DirSync and Office 365

I wanted to share this for my own reference, but wanted to share the love.

Have been having a challenge with people thinking I am talking cr@p, which make me smile.  If I am wrong I will admit it.

When you setup DirSync, users from your onPrem AD are copied to the Office 365 Azure AD. Simple.

When you migrate (onboard) a mailbox to Office 365 the onPrem accounts change:

RecipientType RecipientTypeDetails RecipientType RecipientTypeDetails
UserMailbox UserMailbox -> MailUser RemoteUserMailbox
UserMailbox SharedMailbox -> MailUser RemoteSharedMailbox
UserMailbox RoomMailbox -> MailUser RemoteRoomMailbox

Now if you have a filter based on msExchRecipientTypeDetails you need to watch out, as expected the msExchRecipientTypeDetails changes:

Type Before After
User Mailbox 1 2147483648
Shared Mailbox 4 8589934592
Room Mailbox 16 17173869184
Equipment Mailbox 32 34359738368

This caused me some challenges as we had a filter that would only migrate disabled accounts with a value of 4 or 16 in msExchRecipientTypeDetails.

The net result was that after a Shared or Room mailbox was onboarded to o365 they would drop out of DirSync.  This is okay, as they stay in the Azure AD as a deleted user for 30 days.

You can recover a user from deleted users, they appear in Azure AD as “In Cloud” and any mailbox they had is accessible.

This is the fun bit. If the recovered user is added back in to dirsync, dirsync uses the Azure AD ImmutableId and compares that to an OnPrem Guid.  If a match they are become Dirsynced again.

You can see the ImmutableId when your run a get-msoluser.  Essentially it’s a fudge of the OnPrem AD ObjectGuid.  This post explains and here is a script to convert between the two.

Hope this helps someone, it helped me, get an understanding of what the hell was going on!

If this is complete cr@p let me know please!

Exchange 2010 with UAG and Moving Mailboxes to o365

Came across this the other, when moving mailboxes from Exchange 2010 to Office 365.

The move works, but takes a hell of a long time.  If you look in the move logs you see:

Transient error MrsHttpInternalServerErrorException has occurred.

It would appear that UAG has a limit of some kind that is causing these errors.

I have not tried this, however Microsoft suggest you can try create following registry key on the UAG servers.

 Value: 30 (Decimal)

Microsoft suggests that this registry key should be removed from the servers, after completing the mailbox migration task.

Activate the UAG server configuration after applying this registry key and then do “IISreset” on all UAG servers.

Outlook says .. Microsoft Exchange is not available

This was is a good one and has been doing my head in!

I had a user mailbox that could log in to OWA but not Outlook.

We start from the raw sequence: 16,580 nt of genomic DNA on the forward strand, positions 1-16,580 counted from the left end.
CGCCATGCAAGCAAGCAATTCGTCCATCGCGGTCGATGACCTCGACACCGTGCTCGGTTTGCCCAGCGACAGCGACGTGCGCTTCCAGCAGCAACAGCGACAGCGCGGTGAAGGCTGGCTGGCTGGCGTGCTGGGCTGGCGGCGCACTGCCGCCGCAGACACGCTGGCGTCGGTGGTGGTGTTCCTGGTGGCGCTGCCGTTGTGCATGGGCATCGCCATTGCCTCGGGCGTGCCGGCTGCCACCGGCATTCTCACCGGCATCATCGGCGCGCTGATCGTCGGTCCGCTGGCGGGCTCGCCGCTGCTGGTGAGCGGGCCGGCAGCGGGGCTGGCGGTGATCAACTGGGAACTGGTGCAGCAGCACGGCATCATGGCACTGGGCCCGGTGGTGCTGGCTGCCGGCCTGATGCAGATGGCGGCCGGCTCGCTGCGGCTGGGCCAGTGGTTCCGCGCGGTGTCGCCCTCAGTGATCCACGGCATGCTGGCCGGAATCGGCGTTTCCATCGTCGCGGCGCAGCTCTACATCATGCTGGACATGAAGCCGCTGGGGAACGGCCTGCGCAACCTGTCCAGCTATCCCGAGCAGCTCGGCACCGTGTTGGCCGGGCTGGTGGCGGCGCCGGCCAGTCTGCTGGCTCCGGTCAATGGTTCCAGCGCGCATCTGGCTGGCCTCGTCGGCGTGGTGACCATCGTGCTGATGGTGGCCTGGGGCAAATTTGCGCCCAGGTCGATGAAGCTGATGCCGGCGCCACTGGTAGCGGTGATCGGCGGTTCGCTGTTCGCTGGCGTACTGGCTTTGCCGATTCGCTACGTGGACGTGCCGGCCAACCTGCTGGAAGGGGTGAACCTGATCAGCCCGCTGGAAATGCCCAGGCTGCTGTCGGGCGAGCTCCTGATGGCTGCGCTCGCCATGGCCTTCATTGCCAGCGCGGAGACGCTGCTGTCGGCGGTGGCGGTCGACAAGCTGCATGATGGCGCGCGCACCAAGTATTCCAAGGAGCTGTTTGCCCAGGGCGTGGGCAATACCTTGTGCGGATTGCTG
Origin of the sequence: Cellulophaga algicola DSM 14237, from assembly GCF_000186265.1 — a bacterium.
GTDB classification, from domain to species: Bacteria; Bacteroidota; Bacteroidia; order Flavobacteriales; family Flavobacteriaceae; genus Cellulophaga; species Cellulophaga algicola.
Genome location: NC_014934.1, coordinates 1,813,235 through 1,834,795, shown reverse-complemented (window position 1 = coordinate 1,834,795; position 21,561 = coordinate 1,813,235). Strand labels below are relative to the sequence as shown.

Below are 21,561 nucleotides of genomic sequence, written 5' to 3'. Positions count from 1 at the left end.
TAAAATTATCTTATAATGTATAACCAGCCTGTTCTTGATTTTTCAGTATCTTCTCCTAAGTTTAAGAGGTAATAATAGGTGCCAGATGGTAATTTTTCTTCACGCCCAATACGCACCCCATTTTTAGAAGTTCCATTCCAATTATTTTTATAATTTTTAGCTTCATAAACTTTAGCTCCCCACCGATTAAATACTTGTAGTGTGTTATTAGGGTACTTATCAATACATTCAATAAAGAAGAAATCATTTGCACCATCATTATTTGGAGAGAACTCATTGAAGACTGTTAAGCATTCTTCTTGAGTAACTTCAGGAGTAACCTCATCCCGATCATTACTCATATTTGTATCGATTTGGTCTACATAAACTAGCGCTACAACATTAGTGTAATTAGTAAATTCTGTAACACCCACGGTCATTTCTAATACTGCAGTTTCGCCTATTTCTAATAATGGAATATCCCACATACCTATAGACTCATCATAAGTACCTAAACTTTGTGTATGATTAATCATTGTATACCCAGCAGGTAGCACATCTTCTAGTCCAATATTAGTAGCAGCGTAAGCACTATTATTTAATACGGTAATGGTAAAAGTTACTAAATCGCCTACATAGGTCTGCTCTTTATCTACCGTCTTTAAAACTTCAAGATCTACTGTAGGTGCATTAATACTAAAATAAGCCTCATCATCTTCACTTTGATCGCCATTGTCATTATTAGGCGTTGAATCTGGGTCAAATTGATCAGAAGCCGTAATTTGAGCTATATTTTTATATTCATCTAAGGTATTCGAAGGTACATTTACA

With outlook you would get an error saying:

"Cannot open your default e-mail folders. Microsoft Exchange is not available. Ether there are network problems or the exchange Computer is down for maintenance"

If you run:

Get-LogonStatistics -Identity <email address>

Then have a look at the FullMailboxDirectoryName

This should match the users legacyexchangedn.  In my case, another user has the same address as a proxy address.

Just removed it and everything worked fine!


#Exchange2010 #MsExchange #Powershell

Hello every Happy New Year and all that .. long time to talk.

Wanted to share this.  Basically had a Cisco UCS Blade failure today, where it took 2 nodes of a 3 node Exchange 2010 dag out.

Its been a fun day! NOT!

Anyway, I knocked this script up to monitor the database copy status when we put everything back.

PARAM([String]$Server = (HOSTNAME),
[int]$time            = 30)

Write-Host "Server:.."$Server
Write-Host "Timer:..."$time
$position = $host.ui.rawui.cursorposition
$position.y = $position.y+4
  Get-MailboxDatabaseCopyStatus -Server $Server
  $endpos = $host.ui.rawui.cursorposition
  for($i=1;$i-le $time;$i++){write-host "." -nonewline -f Yellow;sleep 1}
  Write-Host (" "*$time)

Find Exchange Databases using Powershell

A small change in $strFilter=”(objectClass=msExchPrivateMDB)” and you get all the mailbox databases ;-)

$forest    = [System.DirectoryServices.ActiveDirectory.Forest]::GetCurrentForest()
$Dom  = "LDAP://CN=Microsoft Exchange,CN=Services,CN=Configuration,DC=" + $Forest.Name.Replace(".",",DC=")
$Root       = New-Object DirectoryServices.DirectoryEntry $Dom 
$selector   = New-Object DirectoryServices.DirectorySearcher 
$selector.PageSize    = 1000 
$selector.Filter      = $strFilter 
$selector.SearchRoot  = $root 
$selector.SearchScope = "Subtree" 
$Objs = $selector.findall() 

Find Exchange Servers using Powershell

#Powershell #MsExchange

I have a suite of discovery scripts that I use every now and then.  I adapted this to look in the AD and get a list of the exchange servers!

$forest    = [System.DirectoryServices.ActiveDirectory.Forest]::GetCurrentForest()
$Dom = "LDAP://CN=Microsoft Exchange,CN=Services,CN=Configuration,DC=" + $Forest.Name.Replace(".",",DC=")
$Root       = New-Object DirectoryServices.DirectoryEntry $Dom
$selector   = New-Object DirectoryServices.DirectorySearcher
$selector.PageSize   = 1000
$selector.Filter     = $strFilter
$selector.SearchRoot = $root
$selector.SearchScope = "Subtree"
$Objs = $selector.findall()

Backing up Exchange Server 2010 with Windows Server Backup and Powershell

#powershell #msexchange

This was fun, or not as the case may be.So I have a temporary Exchange 2010 server that I am using to migrate users on to, and then off at a later date.

I slapped a 2TB external usb disk in the back of the server and wanted to back it up.  Using the GUI is easy, but I wanted to use Powershell do it!

Now you can use wbadmin to run a backup, but this for some reason doesn’t work if you run it in powershell.  After some digging I found the powershell snapin windows.serverbackup

So you can start powershell and run Add-PsSnapin windows.serverbackup

You then find a whole load of cmdlets you can use.  Check it them here: http://technet.microsoft.com/en-us/library/ee706683.aspx<